AN INTRODUCTION TO EARLY MODERN EUROPE
Part One: From "Ren/Ref" to "Early Modern...
o Often the "Renaissance" and the "Reformation" designate not just historical events, but THE great turning points in European
From medieval to modern...
From alien "them" to familiar "us"
A time of dawn! Of liberation! From blight and ignorance
o Ex.: Jacob Burkhardt; a 19 C. historian of art and culture
o Ex.: John Lothrop Mottey; a 19 C. historian of the Netherlands
o Echoes of these views still resounding today! Why so popular??
Propaganda of Ren/Ref writers themselves!...They definitely portrayed themselves as being the dawn of civilization
And for historians, it's fun to make HUGE claims too! Especially when it justifies your work!
o But most historians are now comfortable with seeing the Ren/Ref as the fulcrum between a "medieval" and a "modern" world
o From today's stand-point, Ren/Ref thinkers no longer seem too familiar
Protestant/Catholic differences also seem less stark today
o And the medieval world doesn't seem as dark!
Not just a millennium without a bath!
Historians see more and more continuities from the medieval into the Ren/Ref.
o If forced, historians are now more likely to see THE major turning point around 1750, or even 1000.
More economic, environmental, and social view of history
o Thus! Instead of thinking/terming this period as "Ren/Ref", now call it "Early Modern" (roughly the period from 1400 - 1600)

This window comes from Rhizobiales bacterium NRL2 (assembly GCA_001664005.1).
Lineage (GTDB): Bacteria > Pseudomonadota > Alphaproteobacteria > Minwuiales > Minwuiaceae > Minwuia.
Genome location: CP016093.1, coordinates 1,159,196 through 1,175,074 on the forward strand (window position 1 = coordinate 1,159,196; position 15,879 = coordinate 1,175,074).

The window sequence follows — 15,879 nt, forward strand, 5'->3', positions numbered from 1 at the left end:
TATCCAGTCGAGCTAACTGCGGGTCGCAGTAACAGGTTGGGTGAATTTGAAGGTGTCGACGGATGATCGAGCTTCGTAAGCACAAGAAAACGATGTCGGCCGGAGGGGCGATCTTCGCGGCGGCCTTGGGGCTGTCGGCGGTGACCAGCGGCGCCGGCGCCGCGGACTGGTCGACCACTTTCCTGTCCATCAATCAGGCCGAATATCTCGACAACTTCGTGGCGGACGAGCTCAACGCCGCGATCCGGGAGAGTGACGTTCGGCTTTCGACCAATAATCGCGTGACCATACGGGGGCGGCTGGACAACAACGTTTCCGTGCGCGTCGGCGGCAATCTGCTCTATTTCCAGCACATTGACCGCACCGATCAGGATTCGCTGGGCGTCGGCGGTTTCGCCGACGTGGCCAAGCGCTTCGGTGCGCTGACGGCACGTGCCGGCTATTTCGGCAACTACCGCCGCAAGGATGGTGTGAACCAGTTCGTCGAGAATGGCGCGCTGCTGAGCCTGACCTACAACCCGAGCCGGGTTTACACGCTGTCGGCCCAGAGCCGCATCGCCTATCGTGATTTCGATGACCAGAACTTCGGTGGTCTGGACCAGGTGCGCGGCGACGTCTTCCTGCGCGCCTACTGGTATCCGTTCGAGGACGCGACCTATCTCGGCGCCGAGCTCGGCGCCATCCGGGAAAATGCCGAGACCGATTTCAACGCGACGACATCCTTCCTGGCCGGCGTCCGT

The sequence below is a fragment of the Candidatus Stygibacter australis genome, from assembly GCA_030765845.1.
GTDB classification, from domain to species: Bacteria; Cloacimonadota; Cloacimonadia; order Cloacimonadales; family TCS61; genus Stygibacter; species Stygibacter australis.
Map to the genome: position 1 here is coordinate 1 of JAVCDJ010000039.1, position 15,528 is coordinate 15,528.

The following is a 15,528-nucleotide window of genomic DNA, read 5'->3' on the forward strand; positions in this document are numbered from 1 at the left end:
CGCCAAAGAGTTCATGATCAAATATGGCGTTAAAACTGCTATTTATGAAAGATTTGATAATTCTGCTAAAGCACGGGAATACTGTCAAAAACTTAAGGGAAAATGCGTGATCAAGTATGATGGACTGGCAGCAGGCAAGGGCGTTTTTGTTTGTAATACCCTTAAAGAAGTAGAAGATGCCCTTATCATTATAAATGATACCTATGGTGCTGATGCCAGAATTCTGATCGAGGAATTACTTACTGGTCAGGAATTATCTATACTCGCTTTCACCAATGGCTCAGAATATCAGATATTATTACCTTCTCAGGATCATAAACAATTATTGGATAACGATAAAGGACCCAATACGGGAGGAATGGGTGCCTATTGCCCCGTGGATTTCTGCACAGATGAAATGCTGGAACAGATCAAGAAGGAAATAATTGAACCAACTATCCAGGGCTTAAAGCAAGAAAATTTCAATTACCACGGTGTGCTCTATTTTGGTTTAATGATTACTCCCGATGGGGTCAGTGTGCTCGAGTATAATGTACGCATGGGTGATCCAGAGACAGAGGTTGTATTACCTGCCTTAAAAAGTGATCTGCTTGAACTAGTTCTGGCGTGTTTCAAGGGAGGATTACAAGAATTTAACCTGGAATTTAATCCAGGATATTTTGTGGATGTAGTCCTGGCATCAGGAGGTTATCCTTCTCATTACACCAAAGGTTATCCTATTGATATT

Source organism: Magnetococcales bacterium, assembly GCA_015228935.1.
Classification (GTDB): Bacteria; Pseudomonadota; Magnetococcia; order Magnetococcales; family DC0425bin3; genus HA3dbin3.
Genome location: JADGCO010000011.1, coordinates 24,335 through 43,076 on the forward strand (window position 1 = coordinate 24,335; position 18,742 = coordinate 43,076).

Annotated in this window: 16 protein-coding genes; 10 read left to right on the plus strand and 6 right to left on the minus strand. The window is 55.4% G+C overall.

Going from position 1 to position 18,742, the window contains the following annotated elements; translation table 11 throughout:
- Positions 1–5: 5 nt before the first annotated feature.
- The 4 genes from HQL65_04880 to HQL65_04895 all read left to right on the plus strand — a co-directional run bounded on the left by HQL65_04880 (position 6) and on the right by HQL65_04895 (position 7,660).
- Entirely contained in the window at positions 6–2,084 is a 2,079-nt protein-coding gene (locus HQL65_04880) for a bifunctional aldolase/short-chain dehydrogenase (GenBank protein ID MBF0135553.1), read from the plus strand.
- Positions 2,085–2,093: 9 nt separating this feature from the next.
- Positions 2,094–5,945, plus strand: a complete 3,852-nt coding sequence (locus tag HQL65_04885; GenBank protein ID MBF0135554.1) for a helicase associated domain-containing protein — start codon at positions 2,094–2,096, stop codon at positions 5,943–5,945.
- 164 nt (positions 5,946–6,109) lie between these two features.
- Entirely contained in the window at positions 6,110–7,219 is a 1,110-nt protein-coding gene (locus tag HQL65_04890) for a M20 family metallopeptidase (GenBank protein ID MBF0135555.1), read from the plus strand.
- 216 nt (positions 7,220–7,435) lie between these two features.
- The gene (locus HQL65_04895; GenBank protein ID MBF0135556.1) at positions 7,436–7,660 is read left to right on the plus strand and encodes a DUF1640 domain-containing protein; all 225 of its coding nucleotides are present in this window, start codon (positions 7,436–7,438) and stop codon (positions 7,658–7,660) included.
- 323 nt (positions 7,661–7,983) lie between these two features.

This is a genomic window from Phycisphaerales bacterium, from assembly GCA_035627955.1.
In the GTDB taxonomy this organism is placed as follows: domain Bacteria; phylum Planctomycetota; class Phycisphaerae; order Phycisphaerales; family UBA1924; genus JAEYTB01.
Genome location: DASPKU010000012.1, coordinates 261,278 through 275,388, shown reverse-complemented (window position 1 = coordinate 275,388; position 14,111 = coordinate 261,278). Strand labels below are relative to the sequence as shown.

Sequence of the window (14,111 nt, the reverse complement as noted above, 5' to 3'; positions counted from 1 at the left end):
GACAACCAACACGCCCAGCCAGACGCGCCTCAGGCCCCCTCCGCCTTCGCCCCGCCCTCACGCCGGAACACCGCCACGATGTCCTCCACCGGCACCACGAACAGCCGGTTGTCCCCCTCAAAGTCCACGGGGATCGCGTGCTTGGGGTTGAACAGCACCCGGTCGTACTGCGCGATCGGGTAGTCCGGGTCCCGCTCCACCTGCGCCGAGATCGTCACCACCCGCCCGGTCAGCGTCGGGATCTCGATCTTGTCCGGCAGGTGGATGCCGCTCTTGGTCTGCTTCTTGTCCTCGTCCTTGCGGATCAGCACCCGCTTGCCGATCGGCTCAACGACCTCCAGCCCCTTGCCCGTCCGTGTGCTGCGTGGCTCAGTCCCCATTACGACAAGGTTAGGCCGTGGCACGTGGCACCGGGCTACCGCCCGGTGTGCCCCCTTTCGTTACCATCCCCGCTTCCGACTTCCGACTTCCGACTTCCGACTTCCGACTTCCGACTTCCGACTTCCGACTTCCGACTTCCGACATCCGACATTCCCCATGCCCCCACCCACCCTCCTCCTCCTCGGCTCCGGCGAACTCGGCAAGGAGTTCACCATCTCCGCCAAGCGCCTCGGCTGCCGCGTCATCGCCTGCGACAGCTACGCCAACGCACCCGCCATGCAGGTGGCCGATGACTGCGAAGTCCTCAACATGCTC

Note: "Early Modern" suggests more distance between us and them.
Note: "Early Modern" suggests a much wider scope of historical analysis.
o Not just culture or religion, but demography, environment, politics, warfare, gender, and sexuality, etc.
o Historians ESPECIALLY more conscious of beginnings of European overseas trade and conquest in this period.
o There were horrors as well as splendours during this period
Part Two: Defining the Renaissance...
o NOT the recovery or invention of all that is good about western culture!
o IS an international cultural movement that began in the 14 C. Italy and left a rich legacy shaping European education and
tastes for generations
o ALSO the literate, classicizing and urban-based culture of lay-elites in the early modern period
!!! HUMANISM !!!
o An obsession with the recovery, study, interpretation, and transmission of the cultural heritage of Ancient Rome and Greece
Ex.: Machiavelli's famous comment (from "The Prince" =, about studying the classics... see hand-out?)
o A sense that the "Food of Wisdom" is to be found in the Classics
o Will see how ancient models influenced sculptors, architects, and painters
o We especially see this with LANGUAGE!
Write like the Ancients!
Latin is already the language of the learned, and will continue to be even after the early modern period.
But now, the idea is to imitate Latin style of writers like CICERO
And! They want to learn GREEK!
So, let's find as much ancient writing as we can!
Huge search on for texts by classical authors (not just Aristotle now!)
Poggio Bracciolini (1380 - 1459) was an especially good book hunter
In 1415, Poggio goes to Cluny and discovers new orations of Cicero! Wow!
He also finds Quintilian's "Institutes of Oratory" at St. Ball
Lets SPEAK like the ancients too!
Mastery of oral rhetoric the "polish" you need to shine at the court in politics!
o To do all of this you need a "Humanist Education" in the "Liberal Arts"
o New schools are set up! Universities won't change much until the 16 /17 C.
o Instead of logic, focus on language, literature, and rhetoric
o What to do: READ classical texts, IMITATE their style, LEARN from them how to live